In most areas, the snow is going to act as a top layer for the ice and has to be cleared off so you can gain access. To do this, get a couple of snow shovels and start clearing out the top layer as soon as possible. This is going to make it easier to saw through the ice.

2) Chainsaw

The hole is going to be made with the help of a chainsaw.

The goal is to find a spot that is ideal for diving and isn't going to close up quickly. This is done with the help of a chainsaw or an ice saw.

3) Teammates

Yes, this is just as important as anything else for an ice diver.

Having teammates is the only way to make sure the entry and exit are smooth. It is easy to get trapped beneath the ice for those who don't go in with 2-4 team members. The teammates are supposed to keep an eye out for new developments and act as a support system for the original diver and his or her dive buddy.

These are key requirements for those who are going to be entering the water. Penetrating the ice is all about finding a good dive site, clearing out the snow, and making a noteworthy entry hole to get into the water.

Other Considerations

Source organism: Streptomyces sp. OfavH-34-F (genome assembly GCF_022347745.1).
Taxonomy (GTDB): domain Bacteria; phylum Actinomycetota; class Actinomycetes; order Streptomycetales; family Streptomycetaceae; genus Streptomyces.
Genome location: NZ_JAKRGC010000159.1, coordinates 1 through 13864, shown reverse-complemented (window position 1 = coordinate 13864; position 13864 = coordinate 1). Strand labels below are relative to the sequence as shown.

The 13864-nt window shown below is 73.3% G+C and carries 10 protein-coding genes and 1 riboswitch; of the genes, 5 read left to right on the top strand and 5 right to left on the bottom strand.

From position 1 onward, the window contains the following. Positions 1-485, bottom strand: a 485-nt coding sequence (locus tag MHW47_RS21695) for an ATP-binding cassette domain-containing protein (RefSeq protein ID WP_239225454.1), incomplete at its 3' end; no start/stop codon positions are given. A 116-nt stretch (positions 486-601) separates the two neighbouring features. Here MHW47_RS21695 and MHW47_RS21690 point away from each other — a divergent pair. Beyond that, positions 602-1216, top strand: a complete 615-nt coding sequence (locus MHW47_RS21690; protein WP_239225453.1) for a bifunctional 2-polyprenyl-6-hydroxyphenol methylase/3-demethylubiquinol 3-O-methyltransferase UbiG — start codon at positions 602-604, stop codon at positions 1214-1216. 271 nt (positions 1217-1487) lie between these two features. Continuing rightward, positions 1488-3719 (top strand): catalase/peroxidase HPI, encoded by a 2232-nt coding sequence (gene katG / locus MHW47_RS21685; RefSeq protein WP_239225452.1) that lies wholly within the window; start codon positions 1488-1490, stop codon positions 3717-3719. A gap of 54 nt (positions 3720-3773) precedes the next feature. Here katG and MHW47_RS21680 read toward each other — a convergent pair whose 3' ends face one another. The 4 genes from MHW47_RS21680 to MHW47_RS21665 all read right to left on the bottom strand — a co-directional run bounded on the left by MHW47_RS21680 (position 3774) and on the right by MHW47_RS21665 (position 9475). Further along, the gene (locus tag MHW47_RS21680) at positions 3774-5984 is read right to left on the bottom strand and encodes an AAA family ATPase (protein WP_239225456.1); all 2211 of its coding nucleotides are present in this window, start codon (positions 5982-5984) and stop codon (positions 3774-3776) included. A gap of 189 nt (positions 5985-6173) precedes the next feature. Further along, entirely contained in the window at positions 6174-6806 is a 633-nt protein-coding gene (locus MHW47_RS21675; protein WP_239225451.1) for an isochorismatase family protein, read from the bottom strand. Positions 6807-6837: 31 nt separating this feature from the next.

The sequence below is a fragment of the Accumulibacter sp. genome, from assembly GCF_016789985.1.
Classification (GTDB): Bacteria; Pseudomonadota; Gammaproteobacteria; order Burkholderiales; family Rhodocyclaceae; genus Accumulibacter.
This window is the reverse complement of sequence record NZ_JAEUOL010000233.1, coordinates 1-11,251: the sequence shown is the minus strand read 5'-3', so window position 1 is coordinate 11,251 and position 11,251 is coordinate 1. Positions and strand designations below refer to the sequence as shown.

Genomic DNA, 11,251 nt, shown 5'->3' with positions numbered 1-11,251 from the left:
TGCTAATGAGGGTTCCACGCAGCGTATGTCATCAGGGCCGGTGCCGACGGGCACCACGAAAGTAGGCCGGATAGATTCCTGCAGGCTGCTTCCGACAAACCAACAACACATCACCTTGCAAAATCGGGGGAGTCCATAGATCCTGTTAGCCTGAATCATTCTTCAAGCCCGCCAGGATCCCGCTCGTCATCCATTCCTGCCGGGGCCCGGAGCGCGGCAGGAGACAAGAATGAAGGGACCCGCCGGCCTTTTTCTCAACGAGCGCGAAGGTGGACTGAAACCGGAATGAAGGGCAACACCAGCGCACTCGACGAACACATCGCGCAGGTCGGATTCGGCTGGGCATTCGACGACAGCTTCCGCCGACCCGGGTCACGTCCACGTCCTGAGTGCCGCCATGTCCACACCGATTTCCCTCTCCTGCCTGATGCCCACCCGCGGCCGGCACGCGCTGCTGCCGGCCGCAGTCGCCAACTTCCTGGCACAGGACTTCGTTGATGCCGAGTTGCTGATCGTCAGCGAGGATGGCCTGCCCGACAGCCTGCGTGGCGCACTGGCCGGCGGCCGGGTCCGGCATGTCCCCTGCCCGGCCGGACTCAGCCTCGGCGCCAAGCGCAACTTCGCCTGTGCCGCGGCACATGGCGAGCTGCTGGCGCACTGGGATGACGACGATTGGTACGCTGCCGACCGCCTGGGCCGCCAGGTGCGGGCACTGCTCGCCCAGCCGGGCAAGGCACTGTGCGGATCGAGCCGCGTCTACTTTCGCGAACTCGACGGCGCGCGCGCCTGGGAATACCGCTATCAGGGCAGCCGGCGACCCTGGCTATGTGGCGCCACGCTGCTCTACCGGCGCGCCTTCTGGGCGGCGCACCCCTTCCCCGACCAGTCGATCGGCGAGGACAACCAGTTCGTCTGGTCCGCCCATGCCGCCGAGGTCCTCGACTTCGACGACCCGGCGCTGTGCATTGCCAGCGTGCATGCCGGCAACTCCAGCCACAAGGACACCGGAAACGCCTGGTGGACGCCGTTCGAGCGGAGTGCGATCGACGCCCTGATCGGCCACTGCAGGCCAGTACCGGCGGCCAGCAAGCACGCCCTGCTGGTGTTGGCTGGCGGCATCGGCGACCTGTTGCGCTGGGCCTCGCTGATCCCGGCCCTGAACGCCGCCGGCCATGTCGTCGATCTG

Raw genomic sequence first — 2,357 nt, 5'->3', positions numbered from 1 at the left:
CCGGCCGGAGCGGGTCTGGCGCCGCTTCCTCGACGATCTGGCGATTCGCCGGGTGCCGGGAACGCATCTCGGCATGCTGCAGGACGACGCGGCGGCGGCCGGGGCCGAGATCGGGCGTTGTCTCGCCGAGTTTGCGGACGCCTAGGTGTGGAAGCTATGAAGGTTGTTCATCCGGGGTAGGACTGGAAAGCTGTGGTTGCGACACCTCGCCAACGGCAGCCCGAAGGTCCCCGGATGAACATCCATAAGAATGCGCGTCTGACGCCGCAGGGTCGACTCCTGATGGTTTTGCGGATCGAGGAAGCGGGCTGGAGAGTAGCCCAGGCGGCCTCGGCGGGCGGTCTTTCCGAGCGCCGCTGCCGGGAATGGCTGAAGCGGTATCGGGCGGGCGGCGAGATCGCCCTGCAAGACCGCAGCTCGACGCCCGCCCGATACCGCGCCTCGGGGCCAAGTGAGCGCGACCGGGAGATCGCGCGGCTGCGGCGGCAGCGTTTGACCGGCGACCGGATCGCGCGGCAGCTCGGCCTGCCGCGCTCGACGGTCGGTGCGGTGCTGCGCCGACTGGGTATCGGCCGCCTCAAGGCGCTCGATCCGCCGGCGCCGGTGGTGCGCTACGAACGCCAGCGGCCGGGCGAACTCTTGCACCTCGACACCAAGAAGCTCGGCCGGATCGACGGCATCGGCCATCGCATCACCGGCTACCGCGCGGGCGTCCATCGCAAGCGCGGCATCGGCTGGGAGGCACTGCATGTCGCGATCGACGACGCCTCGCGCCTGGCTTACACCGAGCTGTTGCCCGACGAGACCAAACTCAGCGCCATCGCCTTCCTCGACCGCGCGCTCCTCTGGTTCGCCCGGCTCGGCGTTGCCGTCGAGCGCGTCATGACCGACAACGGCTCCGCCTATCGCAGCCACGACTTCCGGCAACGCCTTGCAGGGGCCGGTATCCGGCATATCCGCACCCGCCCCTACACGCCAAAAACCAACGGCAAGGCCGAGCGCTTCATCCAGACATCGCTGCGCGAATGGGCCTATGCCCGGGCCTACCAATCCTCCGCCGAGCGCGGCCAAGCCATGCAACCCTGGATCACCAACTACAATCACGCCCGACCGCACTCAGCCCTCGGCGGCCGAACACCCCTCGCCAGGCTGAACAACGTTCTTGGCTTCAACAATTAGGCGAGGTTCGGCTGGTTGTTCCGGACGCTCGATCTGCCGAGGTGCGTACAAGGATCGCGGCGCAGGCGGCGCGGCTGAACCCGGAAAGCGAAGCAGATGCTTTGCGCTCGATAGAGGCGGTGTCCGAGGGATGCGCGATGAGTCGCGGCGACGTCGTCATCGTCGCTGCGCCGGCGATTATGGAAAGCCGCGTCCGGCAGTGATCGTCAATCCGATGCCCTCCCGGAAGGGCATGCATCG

There are additional considerations to make before moving forward with an ice diving session.

These considerations involve your safety and how you approach the task to make sure it doesn't lead to issues in the water.

1) Safety

Let's start with safety because it's important to prepare well in advance.

Set up a plan and make sure it is targeting the right dive site. You want to go to an area that is well within the required temperature limit (40 degrees F (1-2 C)). It is also recommended to reduce the amount of time being spent in the water because of how cold it can get.

In general, the average dive session ends up being 30 minutes but it is best to reduce this to 15 minutes when the water is cold.

2) No Solo Sessions

Never consider ice diving on your own even if you have experience.